So, in the spirit of all things quick, easy, and good-for-you-but-tasty, try this recipe out y’all. I think you might dig it (and the leftover veggies you use up in the process).

Cauliflower Fried Rice, recipe inspired and adapted a bit by The Kitchn version here

This easy, quick weeknight staple is lightened up a bit in carbs but not in flavor. Use whatever leftover veggies you have in the stir-fry portion. I like frozen peas, chopped celery, radishes, frozen chargrilled corn, zucchini, squash, Vidalia onions…whatever your creative, cookin’ heart desires. 

What You Will Need:

  • 1 head cauliflower, washed and dried
  • 2 tablespoons vegetable oil, divided
  • 3 large eggs
  • 1 tablespoon minced ginger
  • 3 cloves garlic, minced
  • 2 carrots, diced at about 1/2 inch (cut the carrot in half lengthwise, then each half in half again, then dice)
  • 1/2 cup peas, fresh or frozen
  • 3 to 5 radishes, thinly sliced
  • 4 green onions, thinly sliced (plus extra for garnish)
  • 1/4 almonds, roasted and tossed in a bit of olive oil and sea salt
  • 2 to 3 tablespoons gluten-free soy sauce or Tamari (or you could use regular if you like)
  • Sriracha and extra chopped green onions, for topping

What You Will Do:

1. Cut the cauliflower into florets, making sure to discard most of the stems and inner core. Working in batches, pulse the cauliflower in a food processor until it breaks down into rice-sized pieces. You should have 5 to 6 cups of cauliflower “rice.” I think mine took about three batches in a smaller food processor.

2. Heat 1 tablespoon oil over medium to medium-high heat. Whisk the eggs and pour them into the skillet. Quickly scramble the eggs, or make a giant omelet. This can be incredibly satisfying; watching the eggs cook without stirring them. Not quite sure why. #weird Transfer the eggs to a cutting board and roughly chop into pieces.

3. Wipe the skillet clean and warm 1 tablespoon of vegetable oil over medium to medium-high heat. I give this leeway because our stove gets really hot so I use medium.

4. Add the ginger and garlic, and sauté until fragrant, about 30 seconds. You should really be able to smell the garlic-ginger combo here. Stir in the carrots, peas, radishes,  and the cauliflower “rice” into the pan, mixing the ingredients thoroughly with a spatula.

5. Lower the heat to medium (or medium-low), cover the pan, and cook until the cauliflower is tender, 5 to 8 minutes. Uncover and stir in the chopped eggs, green onions, almonds, and 2 tablespoons of soy sauce. Taste and add more soy sauce to taste; I think we used about three tablespoons. Drizzle Sriracha festively on top if you like it spicy. Enjoy!






Slow Cooker Chicken Curry

Slow Cooker Chicken Curry

I don’t know about y’all, but a lot of the time my weekly dinner plans are less than perfect.

Work runs late, e-mails overtake your inbox, an unexpected phone call takes about 1.5 times longer than normal- you know, life happens. But for me, it doesn’t change the fact that, at then end of the day, I am still starving. And that means, without fail, dinner must arrive or I will be a cranky woman.

Enter the slow cooker. This device is amazing for those days when schedules supersede sanity and time to come home, unwind, and cook a slow-roasted chicken fades into the distance. Plus, those who know how to use a slow cooker well are kitchen MVP’s. Unlike some other recipes I’ve tried with goopy sauces, stringy meat, or flavorless liquids, using a slow cooker well actually enhances the texture of meat and allows flavors to gently, and deliciously, develop over time.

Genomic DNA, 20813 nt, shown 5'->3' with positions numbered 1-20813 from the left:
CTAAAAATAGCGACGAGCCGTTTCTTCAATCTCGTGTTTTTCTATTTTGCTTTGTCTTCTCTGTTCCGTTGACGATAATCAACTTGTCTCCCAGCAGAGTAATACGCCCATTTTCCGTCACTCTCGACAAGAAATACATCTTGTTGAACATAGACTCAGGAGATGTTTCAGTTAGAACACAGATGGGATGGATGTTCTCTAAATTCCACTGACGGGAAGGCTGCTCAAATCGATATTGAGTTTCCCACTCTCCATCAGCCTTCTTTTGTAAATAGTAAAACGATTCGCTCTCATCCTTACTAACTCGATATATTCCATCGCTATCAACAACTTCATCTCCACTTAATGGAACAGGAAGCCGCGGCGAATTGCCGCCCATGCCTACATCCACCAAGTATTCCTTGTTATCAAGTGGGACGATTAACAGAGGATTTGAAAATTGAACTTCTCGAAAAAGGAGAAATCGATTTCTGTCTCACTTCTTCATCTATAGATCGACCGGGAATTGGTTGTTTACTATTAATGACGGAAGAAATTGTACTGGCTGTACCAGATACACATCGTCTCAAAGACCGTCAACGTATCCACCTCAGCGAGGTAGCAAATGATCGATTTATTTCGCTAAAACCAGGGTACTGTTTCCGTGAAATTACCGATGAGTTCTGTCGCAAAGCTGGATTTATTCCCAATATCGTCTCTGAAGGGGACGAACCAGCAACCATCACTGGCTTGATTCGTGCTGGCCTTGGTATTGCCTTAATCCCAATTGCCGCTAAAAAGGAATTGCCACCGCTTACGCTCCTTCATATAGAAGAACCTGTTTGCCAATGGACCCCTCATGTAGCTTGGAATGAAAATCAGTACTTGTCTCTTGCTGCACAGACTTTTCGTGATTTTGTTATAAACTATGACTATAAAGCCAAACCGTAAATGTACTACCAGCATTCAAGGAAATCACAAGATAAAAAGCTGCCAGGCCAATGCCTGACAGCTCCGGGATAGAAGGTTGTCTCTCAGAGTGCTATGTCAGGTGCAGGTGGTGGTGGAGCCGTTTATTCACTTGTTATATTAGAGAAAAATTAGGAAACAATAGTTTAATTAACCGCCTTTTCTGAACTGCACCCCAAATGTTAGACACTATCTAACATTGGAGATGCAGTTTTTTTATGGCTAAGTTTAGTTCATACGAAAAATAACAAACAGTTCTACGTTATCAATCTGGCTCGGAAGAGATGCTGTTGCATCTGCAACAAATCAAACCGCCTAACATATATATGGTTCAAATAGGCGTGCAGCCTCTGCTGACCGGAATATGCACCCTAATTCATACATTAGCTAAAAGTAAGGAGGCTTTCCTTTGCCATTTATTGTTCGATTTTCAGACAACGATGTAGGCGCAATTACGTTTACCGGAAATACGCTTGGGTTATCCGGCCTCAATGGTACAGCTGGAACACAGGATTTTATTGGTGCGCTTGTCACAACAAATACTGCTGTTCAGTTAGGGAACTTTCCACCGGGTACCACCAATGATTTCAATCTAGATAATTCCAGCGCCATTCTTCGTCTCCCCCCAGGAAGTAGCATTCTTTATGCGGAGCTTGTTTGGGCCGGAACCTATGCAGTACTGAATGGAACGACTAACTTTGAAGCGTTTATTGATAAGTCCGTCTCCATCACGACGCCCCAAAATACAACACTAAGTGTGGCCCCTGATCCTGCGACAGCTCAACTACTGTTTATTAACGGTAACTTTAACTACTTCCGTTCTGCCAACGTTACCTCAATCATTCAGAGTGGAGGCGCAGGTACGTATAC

Slow Cooker Chicken Curry

And this recipe for slow-cooker chicken curry from The Lemon Bowl hits both of those notes. Not only is the curry flavor spot-on, this dish satisfies my constant craving for ethnic food. Seriously, Liz hit the ball ball out of the park with this one! I love that she includes a hit of lemon juice at the end of the curry; that citrus note emboldens the coconut milk and chicken stock base . Plus, I heart green peas, and their addition makes the dish even creamier. In fact, this recipe even takes care of the take-out craving that hits at about that time during an especially crazy day when all you want to do is come home, put on PJ’s, and binge watch Gilmore Girls.

So, get those ingredients ready, turn on the slow cooker, and relax. For an episode, at least.

Slow Cooker Chicken Curry

Slow Cooker Chicken Curry (Recipe from the incredible blog The Lemon Bowl)

What You Will Need

  • 1 pound boneless, skinless chicken breasts
  • 1 medium onion, thinly sliced
  • 15 oz can chickpeas, drained and rinsed
  • 2 medium sweet potatoes, peeled and cut into about 1/2 to 1 inch dice
  • ½ cup coconut milk (I prefer regular, but you can use light here)
  • ½ cup chicken stock
  • 15 oz can tomato sauce
  • 2 tablespoons curry powder
  • 1 teaspoon salt
  • ½ teaspoon cayenne powder (for those who like a spicier curry)
  • 1 cup frozen green peas
  • 2 tablespoons fresh lemon juice
  • cilantro (for garnish)

What You Will Do

  1. In the bottom of the slow cooker, whisk together coconut milk, chicken stock, tomato sauce, curry powder, salt and cayenne.
  2. Add chicken breasts, onion, chickpeas and sweet potatoes. Using tongs, gently toss ingredients together to ensure evenly coated.
  3. Cook on Low for 8 hours or High for 4 hours (I did high for four hours b/c I was getting hangry).
  4. Using two forks, shred cooked chicken (if it’s easier, go ahead and remove it from the cooker to shred). Stir in peas and lemon juice 5 minutes before serving.
  5. Serve over brown rice and with plenty of fresh cilantro. (And hot sauce if you like it spicier!)